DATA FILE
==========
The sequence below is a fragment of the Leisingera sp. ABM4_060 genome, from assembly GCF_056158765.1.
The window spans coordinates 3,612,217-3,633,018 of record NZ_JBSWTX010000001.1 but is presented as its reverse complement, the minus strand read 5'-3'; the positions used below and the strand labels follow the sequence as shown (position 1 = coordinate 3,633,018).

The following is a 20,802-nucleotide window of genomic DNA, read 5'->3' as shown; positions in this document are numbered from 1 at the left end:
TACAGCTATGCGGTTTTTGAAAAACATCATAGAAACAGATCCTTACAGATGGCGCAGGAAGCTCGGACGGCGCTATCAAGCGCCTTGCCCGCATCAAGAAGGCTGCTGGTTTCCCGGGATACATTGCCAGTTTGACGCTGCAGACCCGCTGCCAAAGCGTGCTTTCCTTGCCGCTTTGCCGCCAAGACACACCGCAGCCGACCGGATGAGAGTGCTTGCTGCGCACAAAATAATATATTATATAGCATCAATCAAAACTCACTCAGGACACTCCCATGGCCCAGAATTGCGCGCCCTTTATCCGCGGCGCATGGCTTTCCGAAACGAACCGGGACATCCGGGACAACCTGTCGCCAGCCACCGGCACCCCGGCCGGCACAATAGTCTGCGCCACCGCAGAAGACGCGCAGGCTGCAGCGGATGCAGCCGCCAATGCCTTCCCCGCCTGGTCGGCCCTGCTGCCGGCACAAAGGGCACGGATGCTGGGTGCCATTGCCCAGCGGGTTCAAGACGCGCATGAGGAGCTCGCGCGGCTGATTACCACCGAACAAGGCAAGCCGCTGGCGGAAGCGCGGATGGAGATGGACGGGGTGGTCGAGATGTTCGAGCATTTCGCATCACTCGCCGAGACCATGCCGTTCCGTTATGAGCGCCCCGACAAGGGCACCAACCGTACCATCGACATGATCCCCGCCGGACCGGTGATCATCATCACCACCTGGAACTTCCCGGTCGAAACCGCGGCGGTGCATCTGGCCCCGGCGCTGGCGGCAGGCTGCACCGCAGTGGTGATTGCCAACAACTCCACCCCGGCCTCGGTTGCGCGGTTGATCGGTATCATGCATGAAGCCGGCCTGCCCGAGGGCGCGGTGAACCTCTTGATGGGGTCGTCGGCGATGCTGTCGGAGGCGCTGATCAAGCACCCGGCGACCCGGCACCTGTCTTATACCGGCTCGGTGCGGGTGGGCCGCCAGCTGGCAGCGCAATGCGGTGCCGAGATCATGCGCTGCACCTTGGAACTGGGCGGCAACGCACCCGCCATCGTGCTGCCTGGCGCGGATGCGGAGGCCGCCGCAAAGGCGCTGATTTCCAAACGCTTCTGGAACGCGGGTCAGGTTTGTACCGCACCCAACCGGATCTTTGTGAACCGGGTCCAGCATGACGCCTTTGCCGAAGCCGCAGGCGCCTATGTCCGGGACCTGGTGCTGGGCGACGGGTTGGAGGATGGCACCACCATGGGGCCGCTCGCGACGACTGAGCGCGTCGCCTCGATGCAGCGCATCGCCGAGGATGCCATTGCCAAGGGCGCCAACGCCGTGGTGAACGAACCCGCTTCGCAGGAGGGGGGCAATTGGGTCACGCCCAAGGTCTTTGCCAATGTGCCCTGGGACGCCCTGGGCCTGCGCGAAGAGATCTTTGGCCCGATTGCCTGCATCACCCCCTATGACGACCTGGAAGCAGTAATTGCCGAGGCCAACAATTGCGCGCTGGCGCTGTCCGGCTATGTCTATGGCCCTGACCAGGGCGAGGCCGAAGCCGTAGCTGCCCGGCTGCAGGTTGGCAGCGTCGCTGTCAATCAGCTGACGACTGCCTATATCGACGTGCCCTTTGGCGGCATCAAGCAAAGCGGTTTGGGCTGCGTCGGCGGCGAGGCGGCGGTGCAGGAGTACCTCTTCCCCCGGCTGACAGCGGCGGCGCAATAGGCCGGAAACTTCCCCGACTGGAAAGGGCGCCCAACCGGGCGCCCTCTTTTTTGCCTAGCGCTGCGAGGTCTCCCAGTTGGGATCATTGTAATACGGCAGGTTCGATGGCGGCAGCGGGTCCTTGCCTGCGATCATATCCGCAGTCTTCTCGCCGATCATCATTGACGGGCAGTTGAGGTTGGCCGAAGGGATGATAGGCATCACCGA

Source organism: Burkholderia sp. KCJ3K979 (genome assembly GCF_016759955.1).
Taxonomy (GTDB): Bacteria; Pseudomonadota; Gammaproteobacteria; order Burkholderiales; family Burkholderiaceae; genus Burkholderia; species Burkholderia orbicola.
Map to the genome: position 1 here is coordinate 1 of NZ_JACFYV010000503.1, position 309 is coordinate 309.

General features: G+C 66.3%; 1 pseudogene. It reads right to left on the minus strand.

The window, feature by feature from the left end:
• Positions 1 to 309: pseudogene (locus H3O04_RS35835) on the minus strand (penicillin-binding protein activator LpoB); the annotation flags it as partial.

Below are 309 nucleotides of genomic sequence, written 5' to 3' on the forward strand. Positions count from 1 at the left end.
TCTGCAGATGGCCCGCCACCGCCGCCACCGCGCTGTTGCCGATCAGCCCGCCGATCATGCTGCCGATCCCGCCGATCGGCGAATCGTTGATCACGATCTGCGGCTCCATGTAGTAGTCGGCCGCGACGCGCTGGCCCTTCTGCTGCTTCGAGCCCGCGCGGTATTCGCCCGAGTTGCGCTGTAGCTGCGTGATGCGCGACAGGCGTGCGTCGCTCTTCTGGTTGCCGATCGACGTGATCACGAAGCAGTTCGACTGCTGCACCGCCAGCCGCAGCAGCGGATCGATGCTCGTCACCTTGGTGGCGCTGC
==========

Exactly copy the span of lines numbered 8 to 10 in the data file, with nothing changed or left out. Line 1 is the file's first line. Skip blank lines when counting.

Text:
General features: G+C 66.3%; 1 pseudogene. It reads right to left on the minus strand.

The window, feature by feature from the left end:
• Positions 1 to 309: pseudogene (locus H3O04_RS35835) on the minus strand (penicillin-binding protein activator LpoB); the annotation flags it as partial.